Biosludge which is a byproduct of activated sludge process, is naturally difficult to dewater. Though there has been considerable research to understand dewatering at macroscale, there has been limited research to explore the relationship between floc composition and properties at the microscale. The overall goal of my research is to understand the movement of water through single biosludge flocs. It is anticipated that this will lead to better understanding of the biosludge related processes including dewatering.

POSTER 7: Impact of anaerobic digestion on biosludge dewatering

Sergio Luna Nino (ChemE PhD candidate)

Biosludge dewatering continues to be an economic challenge for pulp and paper mills. Existing and future anaerobic systems may significantly alter the dewatering of biosludge, but there is much to before using them to affect dewatering in a repeatable way. Here we explore how anaerobic digestion improves the dewaterability of pre-treated biosludge to learn how the external protein and polysaccharide content and water-binding energy are associated with improved dewatering.

POSTER 8: Long-term Analysis to Elucidate the Origins of Ultrafine Particles in a Major City

Hosna Movahhedinia (ChemE PhD candidate)

Vehicular emissions are a major source of UFP in many urban areas. However, new particle formation (NPF) events can also make a significant contribution on some days. Many studies have identified these event days by looking at the total number concentration of UFP. However, our study showed that this method can result in incorrect classification of event days. In this study, we analyzed 13 years (2006-2019) of particle size distribution (PSD) data from downtown Toronto, Canada and identified days which had a large number concentration of UFP around noon but were not NPF events.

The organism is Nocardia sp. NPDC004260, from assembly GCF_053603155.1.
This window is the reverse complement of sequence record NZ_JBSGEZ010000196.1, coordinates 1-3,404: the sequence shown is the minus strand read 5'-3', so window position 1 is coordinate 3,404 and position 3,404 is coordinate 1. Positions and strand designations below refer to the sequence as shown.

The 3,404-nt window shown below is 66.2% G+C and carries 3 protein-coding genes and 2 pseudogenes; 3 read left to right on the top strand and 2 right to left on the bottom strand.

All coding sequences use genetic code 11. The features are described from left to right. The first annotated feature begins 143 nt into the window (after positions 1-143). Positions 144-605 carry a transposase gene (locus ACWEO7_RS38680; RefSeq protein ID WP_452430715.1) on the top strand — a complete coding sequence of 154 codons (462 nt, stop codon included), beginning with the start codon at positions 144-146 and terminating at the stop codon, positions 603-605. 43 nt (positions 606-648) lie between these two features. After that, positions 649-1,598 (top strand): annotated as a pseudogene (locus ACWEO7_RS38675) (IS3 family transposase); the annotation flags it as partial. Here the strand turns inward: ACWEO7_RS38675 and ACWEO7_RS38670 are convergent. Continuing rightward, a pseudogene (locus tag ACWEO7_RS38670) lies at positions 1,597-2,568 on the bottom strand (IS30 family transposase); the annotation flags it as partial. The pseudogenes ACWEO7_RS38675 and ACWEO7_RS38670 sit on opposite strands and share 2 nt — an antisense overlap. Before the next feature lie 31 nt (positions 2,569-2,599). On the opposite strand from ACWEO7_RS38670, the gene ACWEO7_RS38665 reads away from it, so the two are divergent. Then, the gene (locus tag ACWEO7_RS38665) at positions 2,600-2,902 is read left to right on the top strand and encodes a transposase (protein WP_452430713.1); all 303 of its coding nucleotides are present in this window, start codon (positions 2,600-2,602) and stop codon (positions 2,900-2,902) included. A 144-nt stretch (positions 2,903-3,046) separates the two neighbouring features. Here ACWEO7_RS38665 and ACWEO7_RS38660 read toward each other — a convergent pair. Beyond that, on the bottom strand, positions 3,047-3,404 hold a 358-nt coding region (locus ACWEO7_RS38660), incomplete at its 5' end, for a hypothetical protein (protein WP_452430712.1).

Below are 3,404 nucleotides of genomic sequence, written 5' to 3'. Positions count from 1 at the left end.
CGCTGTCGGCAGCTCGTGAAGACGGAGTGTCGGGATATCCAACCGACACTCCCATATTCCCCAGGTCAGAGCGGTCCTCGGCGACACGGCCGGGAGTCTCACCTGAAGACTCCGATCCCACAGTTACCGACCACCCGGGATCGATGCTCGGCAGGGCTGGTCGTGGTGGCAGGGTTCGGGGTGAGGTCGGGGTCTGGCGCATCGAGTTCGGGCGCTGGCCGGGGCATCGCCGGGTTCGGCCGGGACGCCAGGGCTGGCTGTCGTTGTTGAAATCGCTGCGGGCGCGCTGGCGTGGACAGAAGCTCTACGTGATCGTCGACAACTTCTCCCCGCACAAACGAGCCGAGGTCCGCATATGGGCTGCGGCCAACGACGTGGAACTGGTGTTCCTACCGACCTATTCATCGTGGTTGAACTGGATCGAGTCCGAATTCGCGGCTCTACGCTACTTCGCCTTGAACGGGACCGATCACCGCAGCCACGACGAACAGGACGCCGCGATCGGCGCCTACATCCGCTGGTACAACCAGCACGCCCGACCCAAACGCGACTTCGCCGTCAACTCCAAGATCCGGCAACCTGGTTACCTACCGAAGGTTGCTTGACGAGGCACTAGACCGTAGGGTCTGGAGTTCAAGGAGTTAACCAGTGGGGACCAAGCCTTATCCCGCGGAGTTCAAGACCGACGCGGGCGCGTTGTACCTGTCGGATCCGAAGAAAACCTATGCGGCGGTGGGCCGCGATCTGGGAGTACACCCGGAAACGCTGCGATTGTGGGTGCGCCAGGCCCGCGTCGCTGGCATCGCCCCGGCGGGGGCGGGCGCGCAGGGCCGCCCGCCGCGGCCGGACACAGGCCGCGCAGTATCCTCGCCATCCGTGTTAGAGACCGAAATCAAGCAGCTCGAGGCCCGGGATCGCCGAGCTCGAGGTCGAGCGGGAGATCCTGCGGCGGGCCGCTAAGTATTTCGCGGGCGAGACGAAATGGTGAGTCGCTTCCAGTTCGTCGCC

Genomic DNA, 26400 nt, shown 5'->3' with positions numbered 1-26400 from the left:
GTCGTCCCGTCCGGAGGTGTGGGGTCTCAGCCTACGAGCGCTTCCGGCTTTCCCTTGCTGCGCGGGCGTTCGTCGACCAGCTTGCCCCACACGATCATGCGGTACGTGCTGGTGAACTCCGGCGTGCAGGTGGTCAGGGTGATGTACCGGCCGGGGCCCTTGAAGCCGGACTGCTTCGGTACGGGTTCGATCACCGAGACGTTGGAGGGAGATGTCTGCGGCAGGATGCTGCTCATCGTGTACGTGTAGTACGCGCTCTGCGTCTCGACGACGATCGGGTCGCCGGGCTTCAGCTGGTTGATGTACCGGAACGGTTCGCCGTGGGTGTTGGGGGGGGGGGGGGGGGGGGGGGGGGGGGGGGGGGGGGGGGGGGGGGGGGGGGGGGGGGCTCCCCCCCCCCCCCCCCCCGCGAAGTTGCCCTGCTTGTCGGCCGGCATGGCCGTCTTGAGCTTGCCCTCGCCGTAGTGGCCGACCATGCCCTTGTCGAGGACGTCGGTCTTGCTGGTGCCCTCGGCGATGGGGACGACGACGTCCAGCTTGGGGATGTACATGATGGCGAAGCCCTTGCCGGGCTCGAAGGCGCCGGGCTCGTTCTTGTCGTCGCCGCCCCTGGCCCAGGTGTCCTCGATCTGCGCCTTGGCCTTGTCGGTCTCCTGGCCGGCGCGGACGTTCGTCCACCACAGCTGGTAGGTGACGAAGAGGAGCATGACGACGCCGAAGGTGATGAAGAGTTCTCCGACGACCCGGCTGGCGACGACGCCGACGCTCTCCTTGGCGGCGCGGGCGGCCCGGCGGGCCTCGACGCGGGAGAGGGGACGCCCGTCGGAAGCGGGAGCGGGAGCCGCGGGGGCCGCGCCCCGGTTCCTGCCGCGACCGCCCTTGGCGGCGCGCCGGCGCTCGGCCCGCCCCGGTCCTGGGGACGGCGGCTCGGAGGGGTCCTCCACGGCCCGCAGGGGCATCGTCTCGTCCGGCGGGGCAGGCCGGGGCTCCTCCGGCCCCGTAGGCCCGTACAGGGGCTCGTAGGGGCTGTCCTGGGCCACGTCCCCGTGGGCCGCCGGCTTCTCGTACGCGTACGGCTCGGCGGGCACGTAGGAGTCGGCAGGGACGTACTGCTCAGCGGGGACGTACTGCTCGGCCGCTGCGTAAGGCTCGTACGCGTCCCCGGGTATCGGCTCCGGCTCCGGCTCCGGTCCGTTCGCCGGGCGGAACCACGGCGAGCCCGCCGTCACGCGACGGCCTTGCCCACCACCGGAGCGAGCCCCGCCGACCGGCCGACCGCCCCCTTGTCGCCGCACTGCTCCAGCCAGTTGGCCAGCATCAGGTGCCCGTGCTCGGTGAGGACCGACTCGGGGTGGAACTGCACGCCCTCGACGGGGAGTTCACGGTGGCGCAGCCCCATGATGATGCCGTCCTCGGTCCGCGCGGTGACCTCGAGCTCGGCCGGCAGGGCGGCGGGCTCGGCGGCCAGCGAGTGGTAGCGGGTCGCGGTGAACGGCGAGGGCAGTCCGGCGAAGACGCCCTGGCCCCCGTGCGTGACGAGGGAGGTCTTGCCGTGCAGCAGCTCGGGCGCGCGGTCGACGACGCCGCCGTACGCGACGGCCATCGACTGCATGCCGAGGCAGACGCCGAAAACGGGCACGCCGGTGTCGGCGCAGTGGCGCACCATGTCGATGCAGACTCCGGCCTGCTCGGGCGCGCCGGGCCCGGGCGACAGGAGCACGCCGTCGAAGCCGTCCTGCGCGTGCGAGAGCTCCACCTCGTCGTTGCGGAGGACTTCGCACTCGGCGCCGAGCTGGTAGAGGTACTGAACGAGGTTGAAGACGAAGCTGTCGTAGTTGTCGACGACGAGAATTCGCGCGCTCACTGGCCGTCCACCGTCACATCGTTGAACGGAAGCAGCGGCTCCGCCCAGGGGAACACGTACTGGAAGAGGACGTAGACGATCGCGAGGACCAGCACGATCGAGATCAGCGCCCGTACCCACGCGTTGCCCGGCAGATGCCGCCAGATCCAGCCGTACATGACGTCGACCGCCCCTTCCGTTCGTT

POSTER 9: Investigation of the Reductive Dehalogenase Enzyme Family Used in the Bioremediation of Halogenated Pollutants

Katherine Picott (ChemE PhD candidate)

Reductive dehalogenases are key enzymes required for the bioremediation of toxic halogenated pollutants, but they have not been adequately studied due to challenges in their production. Presented here is a novel heterologous expression system to produce these dehalogenases and its use to analyze the substrate preferences of several enzymes.

POSTER 10: Enzymatic modification of industrial lignins and methods to evaluate changes in lignin performance